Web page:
So Your Boss Is A Millennial. 4 Ways To Deal
Rolling your eyes at demands doled out via Slack won't help.
Remember when you thought that by the year 2020, you’d be commuting to the office via a flying car? The reality is perhaps even harder to fathom: Millennials —the group of bright-eyed upstarts born when you grunted through your first summer job — will soon make up 35 percent of the global workforce, per the consulting firm ManpowerGroup. And some of them will be your boss, if they’re not already. It can be weird, but it doesn't have to be. “This is the face of the future,” says Jeanne Meister, a New York-based partner at the HR advisory and research firm Future Workplace. “As more boomers exit, more millennials are promoted faster because there’s a lot of leadership opportunities.” Rolling your eyes at their assignments and demands doled out via Slack won’t help the adjustment period; neither will anecdotes about MTV’s heyday. Here’s how you can cope and still come out on top.
Forget the stereotypes
They’re lazy. Entitled. Addicted to Instagram. Now put all the generational stereotypes aside and move forward. Truth is, just because you never relied on Google for college term papers and worked up the corporate ladder the old-fashioned way doesn’t mean that you have nothing to learn from the younger generation — or that the generalizations are accurate. “You have to get the misconceptions out of the way because they may not apply to your situation,” Meister says. Besides, she adds, a manager that speaks social media fluently can lead to overall benefits: “The best-performing teams are diverse. Maybe this boss has deep knowledge in the tech area that can bring a new perspective.” And if the boss brings little to the boardroom table? “A boomer or another Gen Xer may not be adding anything either. Age is irrelevant in that regard.” Fair point.
You gotta jet early to relieve the babysitter and make dinner; the boss prioritizes work and is so attached to the phone that it might as well be an umbilical cord. How to speak up for yourself without seeming like an annoying slacker? Meister suggests parameters: “You must be clear and upfront about your family situation from the beginning and don’t let it simmer. If you lay it out there, there’s no specific misunderstanding.” Offering to work remotely can be a fair compromise — and alleviate the guilt factor. “Assure them that you’ll get the job done, except you’re going to take a break between, say, 5 and 9 p.m.” And keep in mind that the younger boss may be starting a family while the Gen Xer is divorced and sans kids: “Everybody brings their own family dynamics into a workplace.”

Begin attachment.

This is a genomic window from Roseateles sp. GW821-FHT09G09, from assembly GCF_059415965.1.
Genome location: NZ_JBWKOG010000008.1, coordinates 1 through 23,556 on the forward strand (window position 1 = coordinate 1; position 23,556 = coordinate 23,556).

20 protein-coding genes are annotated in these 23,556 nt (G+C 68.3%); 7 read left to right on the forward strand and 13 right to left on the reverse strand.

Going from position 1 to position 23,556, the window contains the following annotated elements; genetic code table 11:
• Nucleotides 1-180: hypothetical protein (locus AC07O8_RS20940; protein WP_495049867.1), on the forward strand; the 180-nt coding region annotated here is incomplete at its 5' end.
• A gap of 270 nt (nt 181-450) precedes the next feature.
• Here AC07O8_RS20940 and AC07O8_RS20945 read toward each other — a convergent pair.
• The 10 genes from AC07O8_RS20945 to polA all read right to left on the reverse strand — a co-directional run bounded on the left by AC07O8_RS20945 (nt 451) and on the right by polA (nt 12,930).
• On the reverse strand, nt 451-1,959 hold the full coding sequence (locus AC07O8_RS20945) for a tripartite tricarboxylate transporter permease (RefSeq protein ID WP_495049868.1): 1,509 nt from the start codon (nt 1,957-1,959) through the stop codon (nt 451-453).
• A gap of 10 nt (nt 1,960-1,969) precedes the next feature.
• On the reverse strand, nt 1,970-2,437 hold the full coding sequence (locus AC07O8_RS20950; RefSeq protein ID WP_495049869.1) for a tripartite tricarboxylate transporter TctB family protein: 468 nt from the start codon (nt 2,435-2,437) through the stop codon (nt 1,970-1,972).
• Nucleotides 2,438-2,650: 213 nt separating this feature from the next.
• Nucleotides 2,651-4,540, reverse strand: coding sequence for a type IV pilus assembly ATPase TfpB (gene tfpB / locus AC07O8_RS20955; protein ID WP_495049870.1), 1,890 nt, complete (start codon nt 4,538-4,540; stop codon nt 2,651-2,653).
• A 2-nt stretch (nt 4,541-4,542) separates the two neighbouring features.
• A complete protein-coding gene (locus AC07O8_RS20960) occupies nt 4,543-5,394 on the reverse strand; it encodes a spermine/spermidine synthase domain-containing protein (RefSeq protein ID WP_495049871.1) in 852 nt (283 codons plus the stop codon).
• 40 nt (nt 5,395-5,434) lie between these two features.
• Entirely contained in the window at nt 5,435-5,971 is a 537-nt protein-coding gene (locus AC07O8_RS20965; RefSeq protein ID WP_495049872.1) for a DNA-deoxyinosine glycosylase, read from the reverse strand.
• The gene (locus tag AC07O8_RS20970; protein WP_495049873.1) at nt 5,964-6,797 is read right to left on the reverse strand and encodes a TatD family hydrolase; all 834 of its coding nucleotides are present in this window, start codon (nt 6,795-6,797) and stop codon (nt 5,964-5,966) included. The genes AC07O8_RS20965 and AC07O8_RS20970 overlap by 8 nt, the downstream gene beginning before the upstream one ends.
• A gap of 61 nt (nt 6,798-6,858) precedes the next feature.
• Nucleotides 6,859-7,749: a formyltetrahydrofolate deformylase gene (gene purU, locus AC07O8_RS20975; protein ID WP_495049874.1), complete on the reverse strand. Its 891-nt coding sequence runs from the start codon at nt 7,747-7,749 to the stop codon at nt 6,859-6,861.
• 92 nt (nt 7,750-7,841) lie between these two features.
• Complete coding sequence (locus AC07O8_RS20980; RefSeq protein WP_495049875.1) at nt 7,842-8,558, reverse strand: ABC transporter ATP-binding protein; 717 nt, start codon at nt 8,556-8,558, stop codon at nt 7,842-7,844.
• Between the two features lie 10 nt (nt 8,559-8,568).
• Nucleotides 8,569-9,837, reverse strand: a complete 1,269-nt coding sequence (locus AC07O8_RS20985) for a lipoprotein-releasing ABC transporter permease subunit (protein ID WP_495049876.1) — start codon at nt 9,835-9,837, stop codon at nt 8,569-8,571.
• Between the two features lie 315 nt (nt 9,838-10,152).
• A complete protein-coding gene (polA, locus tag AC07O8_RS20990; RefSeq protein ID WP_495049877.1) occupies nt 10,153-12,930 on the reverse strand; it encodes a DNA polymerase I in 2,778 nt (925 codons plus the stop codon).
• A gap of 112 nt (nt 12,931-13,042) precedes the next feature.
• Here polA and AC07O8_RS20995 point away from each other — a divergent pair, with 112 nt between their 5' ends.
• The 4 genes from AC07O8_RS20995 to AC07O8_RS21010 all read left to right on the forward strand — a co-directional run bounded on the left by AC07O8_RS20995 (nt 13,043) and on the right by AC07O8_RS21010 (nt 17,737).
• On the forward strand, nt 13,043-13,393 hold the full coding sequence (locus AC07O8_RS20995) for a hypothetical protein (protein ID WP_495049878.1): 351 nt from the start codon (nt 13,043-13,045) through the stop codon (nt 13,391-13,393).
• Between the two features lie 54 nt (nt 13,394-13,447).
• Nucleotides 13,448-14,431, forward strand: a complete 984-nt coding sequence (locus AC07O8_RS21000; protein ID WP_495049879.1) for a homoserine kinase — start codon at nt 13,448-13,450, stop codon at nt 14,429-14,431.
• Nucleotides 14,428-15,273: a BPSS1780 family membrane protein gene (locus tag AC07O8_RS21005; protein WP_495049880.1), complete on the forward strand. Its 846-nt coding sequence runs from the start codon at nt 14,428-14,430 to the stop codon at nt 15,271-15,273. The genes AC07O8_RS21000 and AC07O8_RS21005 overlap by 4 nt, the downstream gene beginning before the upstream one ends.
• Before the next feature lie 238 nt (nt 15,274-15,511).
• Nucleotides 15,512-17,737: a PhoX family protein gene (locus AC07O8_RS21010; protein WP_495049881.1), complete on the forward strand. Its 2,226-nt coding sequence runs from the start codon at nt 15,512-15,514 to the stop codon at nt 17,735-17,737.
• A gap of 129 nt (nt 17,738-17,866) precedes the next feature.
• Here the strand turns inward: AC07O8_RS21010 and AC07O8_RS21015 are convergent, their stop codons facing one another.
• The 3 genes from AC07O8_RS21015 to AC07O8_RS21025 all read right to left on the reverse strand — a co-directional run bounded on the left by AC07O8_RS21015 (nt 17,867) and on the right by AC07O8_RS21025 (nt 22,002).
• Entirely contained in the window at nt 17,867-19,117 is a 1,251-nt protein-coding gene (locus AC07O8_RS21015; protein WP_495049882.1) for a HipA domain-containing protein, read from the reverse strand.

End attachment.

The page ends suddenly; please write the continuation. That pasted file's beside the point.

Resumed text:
Don’t dwell on differences
There’s a chance you’ll never be best friends outside work, and even the office holiday party banter seemed forced. (Hello, you were just being polite when you asked to see her vacation snap!) Just try not to be hung up on the opposites-don’t-attract issue. “If you’re married and you have two kids and the millennial is single and dating, don’t constantly talk about soccer practice,” she says. “You don’t have to keep calling attention to the fact that you’re at different life stages.” Instead, hone in on the one important denominator you two have in common. “You both are trying to make the team successful,” Meister points out. “If you remember that and take the personal aspects out of the equation, you’ll find it will be a lot easier to communicate.”
Be the adult
Soooo, you’ve reached your generational boiling point. Before you blow your top, take a deep breath and reconsider. In fact, Meister says that the No. 1 mistake that Gen Xers make with millennial bosses is that they too easily go into condescending lecture mode. “Saying something like ‘Well, 20 years ago when I did this, here’s what worked’ is a huge turnoff,” she says. “Why would you do that? And what you learned back then may not be relevant in today’s day and age.” At first, it may feel different to report to a millennial boss, but it’s up to both of you to make it work. “You’re tapping into an emotional situation and you have to be humble about it,” she says, “so accept the reality and make the lemonade out of the lemons.”